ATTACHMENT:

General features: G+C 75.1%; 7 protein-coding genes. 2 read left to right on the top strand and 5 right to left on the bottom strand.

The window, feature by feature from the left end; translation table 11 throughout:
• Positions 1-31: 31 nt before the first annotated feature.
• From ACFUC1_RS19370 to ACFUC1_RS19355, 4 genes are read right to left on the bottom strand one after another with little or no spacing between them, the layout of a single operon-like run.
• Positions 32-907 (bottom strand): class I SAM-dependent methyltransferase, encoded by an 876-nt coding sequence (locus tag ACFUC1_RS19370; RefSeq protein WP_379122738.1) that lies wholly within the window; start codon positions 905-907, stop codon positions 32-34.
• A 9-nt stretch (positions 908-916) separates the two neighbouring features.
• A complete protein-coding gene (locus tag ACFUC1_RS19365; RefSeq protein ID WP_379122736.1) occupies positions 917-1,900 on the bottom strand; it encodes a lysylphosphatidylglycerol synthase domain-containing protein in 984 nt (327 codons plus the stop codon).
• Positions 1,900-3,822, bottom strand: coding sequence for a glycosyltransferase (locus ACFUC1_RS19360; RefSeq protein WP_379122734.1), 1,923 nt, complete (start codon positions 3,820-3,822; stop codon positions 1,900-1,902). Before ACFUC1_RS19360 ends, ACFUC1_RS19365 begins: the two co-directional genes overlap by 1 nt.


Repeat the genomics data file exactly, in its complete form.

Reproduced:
General features: G+C 75.1%; 7 protein-coding genes. 2 read left to right on the top strand and 5 right to left on the bottom strand.

The window, feature by feature from the left end; translation table 11 throughout:
• Positions 1-31: 31 nt before the first annotated feature.
• From ACFUC1_RS19370 to ACFUC1_RS19355, 4 genes are read right to left on the bottom strand one after another with little or no spacing between them, the layout of a single operon-like run.
• Positions 32-907 (bottom strand): class I SAM-dependent methyltransferase, encoded by an 876-nt coding sequence (locus tag ACFUC1_RS19370; RefSeq protein WP_379122738.1) that lies wholly within the window; start codon positions 905-907, stop codon positions 32-34.
• A 9-nt stretch (positions 908-916) separates the two neighbouring features.
• A complete protein-coding gene (locus tag ACFUC1_RS19365; RefSeq protein ID WP_379122736.1) occupies positions 917-1,900 on the bottom strand; it encodes a lysylphosphatidylglycerol synthase domain-containing protein in 984 nt (327 codons plus the stop codon).
• Positions 1,900-3,822, bottom strand: coding sequence for a glycosyltransferase (locus ACFUC1_RS19360; RefSeq protein WP_379122734.1), 1,923 nt, complete (start codon positions 3,820-3,822; stop codon positions 1,900-1,902). Before ACFUC1_RS19360 ends, ACFUC1_RS19365 begins: the two co-directional genes overlap by 1 nt.